Naples - If, as anticipated, in the next few days the tender is announced for the project of the deepening of the seafloor, the dredging work in Naples harbour could begin in July, which, following years of special administration, could signal the port’s relaunch, or at least that of public works. Works to lower the seabed, then, but also rail connection works, along with other projects that have been at a standstill for years. “But enough talking,” warns Pietro Spirito, president of the Naples-Salerno Port System Authority, “facts should point the way, not pronouncements. If we are at a turning point, we’ll be the ones who determine it. Regarding the rail links, following the agreement on capacity with the Italian Rail network (RFI), we’ve finalized a letter of intent. In the next few days we will launch the request for tenders for rail links between the port of Naples and the Nola and Marcianise dry-ports. The tender will be awarded to the firm that wins the competition, and we hope that there will be the maximum number of links along the lines that the rail network has made available to the project. In the memorandum of understanding with RFI we’ve been assigned five return-runs per day, to be conducted at night due to noise-related problems. We will now open up this service to the market, and we’ll see how the railway companies perform: I’m hoping for the best.”
The integration of Naples-Salerno has begun, what are the initial steps?
“At Salerno the commissioner has been appointed, Francesco Messineo, who is also general secretary of the ADSP. This is the best guarantee to ensure a smooth transition to the amalgamation that will take place at the end of the year. We are starting to work together, while respecting financial and management autonomy.”
With the prosecutor still conducting an investigation within the ADSP, what’s the climate and how has it affected your operation?
“The work of the judiciary is valuable, and we are working together, according to our different roles, to improve the mechanisms of transparency and legality, that are the essential elements of all administrative conduct. Consequently, we will emerge stronger from the ordeal; ready to forge straight ahead along a path of appropriate and consistent parameters, considering the volume of investments that we must make in the coming years.”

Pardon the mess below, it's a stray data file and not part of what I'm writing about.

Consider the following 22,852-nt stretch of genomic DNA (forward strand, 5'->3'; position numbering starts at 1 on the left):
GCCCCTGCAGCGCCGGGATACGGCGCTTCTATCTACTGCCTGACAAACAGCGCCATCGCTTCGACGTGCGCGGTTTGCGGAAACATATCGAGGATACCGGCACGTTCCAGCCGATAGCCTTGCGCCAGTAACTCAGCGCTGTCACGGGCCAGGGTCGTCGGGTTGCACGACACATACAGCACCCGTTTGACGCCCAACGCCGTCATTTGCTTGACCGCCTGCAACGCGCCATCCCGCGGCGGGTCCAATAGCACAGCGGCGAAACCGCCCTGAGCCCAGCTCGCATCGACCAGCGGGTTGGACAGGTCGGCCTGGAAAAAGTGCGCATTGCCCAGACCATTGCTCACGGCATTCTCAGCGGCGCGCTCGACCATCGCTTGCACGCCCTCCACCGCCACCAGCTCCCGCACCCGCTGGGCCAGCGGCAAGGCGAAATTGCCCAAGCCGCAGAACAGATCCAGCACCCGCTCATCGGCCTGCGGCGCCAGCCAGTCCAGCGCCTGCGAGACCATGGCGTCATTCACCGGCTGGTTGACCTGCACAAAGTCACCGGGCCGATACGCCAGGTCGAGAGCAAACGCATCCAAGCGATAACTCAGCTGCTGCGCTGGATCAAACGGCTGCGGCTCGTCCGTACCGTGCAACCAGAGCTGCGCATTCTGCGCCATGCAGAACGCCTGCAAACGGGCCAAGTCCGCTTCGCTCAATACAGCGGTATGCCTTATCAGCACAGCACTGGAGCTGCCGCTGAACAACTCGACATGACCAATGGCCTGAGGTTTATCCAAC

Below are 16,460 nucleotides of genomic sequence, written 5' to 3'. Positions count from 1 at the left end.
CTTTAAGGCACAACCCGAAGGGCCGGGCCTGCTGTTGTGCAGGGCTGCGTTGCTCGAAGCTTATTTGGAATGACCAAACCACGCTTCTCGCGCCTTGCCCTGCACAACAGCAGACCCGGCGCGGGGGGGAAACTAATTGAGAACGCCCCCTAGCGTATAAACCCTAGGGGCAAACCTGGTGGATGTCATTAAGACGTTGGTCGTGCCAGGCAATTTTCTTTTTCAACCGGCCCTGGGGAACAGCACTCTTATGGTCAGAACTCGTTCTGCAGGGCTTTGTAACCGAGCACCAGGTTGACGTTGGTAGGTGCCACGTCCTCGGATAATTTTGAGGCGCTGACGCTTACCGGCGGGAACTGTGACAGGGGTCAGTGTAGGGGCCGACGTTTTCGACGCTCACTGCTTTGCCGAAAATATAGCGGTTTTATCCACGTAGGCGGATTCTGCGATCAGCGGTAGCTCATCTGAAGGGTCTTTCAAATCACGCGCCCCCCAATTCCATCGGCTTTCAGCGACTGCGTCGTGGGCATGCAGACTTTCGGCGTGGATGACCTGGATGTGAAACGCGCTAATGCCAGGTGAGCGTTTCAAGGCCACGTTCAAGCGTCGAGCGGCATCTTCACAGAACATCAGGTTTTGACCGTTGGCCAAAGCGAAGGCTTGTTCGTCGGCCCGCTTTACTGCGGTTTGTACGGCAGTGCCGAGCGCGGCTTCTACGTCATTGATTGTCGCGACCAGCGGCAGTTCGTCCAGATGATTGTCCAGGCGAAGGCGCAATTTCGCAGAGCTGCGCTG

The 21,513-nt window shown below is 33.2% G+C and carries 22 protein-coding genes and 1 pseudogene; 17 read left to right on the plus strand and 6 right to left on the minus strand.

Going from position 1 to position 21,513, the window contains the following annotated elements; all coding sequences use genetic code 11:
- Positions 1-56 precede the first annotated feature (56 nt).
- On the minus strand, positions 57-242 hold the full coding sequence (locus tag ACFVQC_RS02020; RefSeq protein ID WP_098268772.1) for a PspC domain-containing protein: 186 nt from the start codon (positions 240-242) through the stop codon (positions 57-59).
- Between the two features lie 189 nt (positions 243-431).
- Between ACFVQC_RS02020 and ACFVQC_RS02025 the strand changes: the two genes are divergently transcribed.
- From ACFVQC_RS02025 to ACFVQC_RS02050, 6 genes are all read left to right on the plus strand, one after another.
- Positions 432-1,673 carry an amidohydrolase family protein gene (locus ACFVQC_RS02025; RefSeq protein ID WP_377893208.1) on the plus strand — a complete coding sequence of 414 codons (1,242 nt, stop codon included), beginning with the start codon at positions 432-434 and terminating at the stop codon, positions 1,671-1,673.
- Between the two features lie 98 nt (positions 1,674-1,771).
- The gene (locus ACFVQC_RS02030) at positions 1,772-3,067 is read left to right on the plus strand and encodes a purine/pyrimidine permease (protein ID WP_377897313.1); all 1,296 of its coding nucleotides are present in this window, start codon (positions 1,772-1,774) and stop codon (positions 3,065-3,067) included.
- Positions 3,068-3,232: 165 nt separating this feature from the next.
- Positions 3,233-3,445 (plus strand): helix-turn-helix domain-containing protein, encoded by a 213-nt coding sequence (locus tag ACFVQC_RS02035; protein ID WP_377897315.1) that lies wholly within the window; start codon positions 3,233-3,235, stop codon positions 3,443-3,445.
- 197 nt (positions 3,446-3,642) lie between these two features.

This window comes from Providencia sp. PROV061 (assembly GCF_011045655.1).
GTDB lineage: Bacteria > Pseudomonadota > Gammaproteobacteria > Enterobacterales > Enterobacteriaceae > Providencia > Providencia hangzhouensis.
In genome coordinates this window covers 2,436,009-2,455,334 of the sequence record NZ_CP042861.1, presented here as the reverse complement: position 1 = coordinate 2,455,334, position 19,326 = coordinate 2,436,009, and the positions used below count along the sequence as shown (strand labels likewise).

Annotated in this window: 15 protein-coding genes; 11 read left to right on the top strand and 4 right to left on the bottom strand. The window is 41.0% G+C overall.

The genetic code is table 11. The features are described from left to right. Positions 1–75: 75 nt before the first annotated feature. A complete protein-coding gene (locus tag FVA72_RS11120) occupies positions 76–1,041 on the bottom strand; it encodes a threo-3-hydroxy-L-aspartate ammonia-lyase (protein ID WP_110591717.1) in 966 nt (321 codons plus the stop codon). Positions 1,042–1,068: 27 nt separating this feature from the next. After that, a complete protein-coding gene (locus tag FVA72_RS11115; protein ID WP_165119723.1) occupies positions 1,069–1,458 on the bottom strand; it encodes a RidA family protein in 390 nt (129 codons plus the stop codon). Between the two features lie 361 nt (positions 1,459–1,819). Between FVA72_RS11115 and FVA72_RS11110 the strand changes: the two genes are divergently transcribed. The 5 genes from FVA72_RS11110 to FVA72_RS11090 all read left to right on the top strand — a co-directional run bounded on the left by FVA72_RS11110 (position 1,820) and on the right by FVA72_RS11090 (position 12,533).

Are you as optimistic as at the beginning of your mandate?
“I’m optimistic, because when there’s a push for change and innovation it’s a good idea to look ahead to the goals we want to achieve, and not to the quagmires of the past in which we were trapped.”
Logistics and Special Economic Zone status for Naples and Salerno: what does this mean for both ports, in terms of prospects and projects.
“Special economic zones (ZES) are formidable tools for attracting investment, and consequently for the relaunch of manufacturing and logistics. The fact that the government has assigned to the ports a pivotal role in the process is a wise decision, and will require responsibility and determination to move it from the design-phase to full implementation. On this we’re staking a decisive portion of our operational future. The ports of Naples and Salerno, which are slated for hosting one of the ZES spearheaded by the government, will be jointly managed. Now, we must wait for the government to do its part, which I believe consists, together with the Campania Region, in defining the exact area that will be the subject of the decree [for the creation of the special economic zone]. It is then up to the Minister of the South, Claudio De Vincenti, to work out an agreement with the Minister for Economic Development.”
According to a report issued by Srm, the port of Naples should have more modest ambitions, more akin to a feeder stop than a mega-shipping hub, at least in regards to container traffic. Is that because of the lack of clearance depth, or rather because of its closeness to such a dense urban centre?
“Let’s look at the concept of mega-ships. If we’re talking about the latest generation vessels, over 20,000 TEU, that’s not the market segment that would be consistent with the vocation of our ports or the size of our production system. We will never be a transhipment port system. But if we’re talking about ships from 14,000 to 16,000 TEU, that’s an achievable aim. So it’s not a question of scaling down or up [our ambitions]; we just have to find the right measure.”
Do you think Naples should strive to be more of a link between North Europe and North Africa?
“Yes, because those are vital links. But I’d like to also include our connections with the Americas, which play a major part in our export-import structure. And, last but not least, through connections with Piraeus, we will maintain a link with the Silk Road.”